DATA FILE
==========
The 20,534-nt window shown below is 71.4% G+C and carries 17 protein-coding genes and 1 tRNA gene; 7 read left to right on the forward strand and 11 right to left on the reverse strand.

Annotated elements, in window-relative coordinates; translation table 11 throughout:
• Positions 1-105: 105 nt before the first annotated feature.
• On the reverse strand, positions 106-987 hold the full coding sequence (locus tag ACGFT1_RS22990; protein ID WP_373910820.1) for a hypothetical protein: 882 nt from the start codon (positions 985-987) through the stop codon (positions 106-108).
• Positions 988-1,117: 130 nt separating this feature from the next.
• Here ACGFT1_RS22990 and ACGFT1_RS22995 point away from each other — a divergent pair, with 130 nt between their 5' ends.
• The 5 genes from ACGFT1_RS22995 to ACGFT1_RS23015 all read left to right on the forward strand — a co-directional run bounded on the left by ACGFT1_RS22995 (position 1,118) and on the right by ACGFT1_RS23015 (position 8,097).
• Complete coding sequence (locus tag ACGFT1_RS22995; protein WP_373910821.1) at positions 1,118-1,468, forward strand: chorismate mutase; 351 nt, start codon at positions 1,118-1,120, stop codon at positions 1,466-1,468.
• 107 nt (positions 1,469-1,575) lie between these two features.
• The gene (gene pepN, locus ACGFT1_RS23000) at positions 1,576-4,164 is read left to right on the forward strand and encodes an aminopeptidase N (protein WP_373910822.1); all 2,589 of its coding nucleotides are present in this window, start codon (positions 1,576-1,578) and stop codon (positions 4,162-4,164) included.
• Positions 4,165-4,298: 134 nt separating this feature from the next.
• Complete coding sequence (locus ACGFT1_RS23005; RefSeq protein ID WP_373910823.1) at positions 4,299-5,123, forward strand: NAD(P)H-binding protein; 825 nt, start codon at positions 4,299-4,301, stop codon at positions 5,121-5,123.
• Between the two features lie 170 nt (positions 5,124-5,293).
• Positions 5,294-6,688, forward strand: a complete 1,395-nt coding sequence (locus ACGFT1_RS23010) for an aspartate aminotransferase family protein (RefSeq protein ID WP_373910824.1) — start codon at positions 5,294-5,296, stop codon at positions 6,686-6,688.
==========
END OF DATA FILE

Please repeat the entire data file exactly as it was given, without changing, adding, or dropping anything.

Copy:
The 20,534-nt window shown below is 71.4% G+C and carries 17 protein-coding genes and 1 tRNA gene; 7 read left to right on the forward strand and 11 right to left on the reverse strand.

Annotated elements, in window-relative coordinates; translation table 11 throughout:
• Positions 1-105: 105 nt before the first annotated feature.
• On the reverse strand, positions 106-987 hold the full coding sequence (locus tag ACGFT1_RS22990; protein ID WP_373910820.1) for a hypothetical protein: 882 nt from the start codon (positions 985-987) through the stop codon (positions 106-108).
• Positions 988-1,117: 130 nt separating this feature from the next.
• Here ACGFT1_RS22990 and ACGFT1_RS22995 point away from each other — a divergent pair, with 130 nt between their 5' ends.
• The 5 genes from ACGFT1_RS22995 to ACGFT1_RS23015 all read left to right on the forward strand — a co-directional run bounded on the left by ACGFT1_RS22995 (position 1,118) and on the right by ACGFT1_RS23015 (position 8,097).
• Complete coding sequence (locus tag ACGFT1_RS22995; protein WP_373910821.1) at positions 1,118-1,468, forward strand: chorismate mutase; 351 nt, start codon at positions 1,118-1,120, stop codon at positions 1,466-1,468.
• 107 nt (positions 1,469-1,575) lie between these two features.
• The gene (gene pepN, locus ACGFT1_RS23000) at positions 1,576-4,164 is read left to right on the forward strand and encodes an aminopeptidase N (protein WP_373910822.1); all 2,589 of its coding nucleotides are present in this window, start codon (positions 1,576-1,578) and stop codon (positions 4,162-4,164) included.
• Positions 4,165-4,298: 134 nt separating this feature from the next.
• Complete coding sequence (locus ACGFT1_RS23005; RefSeq protein ID WP_373910823.1) at positions 4,299-5,123, forward strand: NAD(P)H-binding protein; 825 nt, start codon at positions 4,299-4,301, stop codon at positions 5,121-5,123.
• Between the two features lie 170 nt (positions 5,124-5,293).
• Positions 5,294-6,688, forward strand: a complete 1,395-nt coding sequence (locus ACGFT1_RS23010) for an aspartate aminotransferase family protein (RefSeq protein ID WP_373910824.1) — start codon at positions 5,294-5,296, stop codon at positions 6,686-6,688.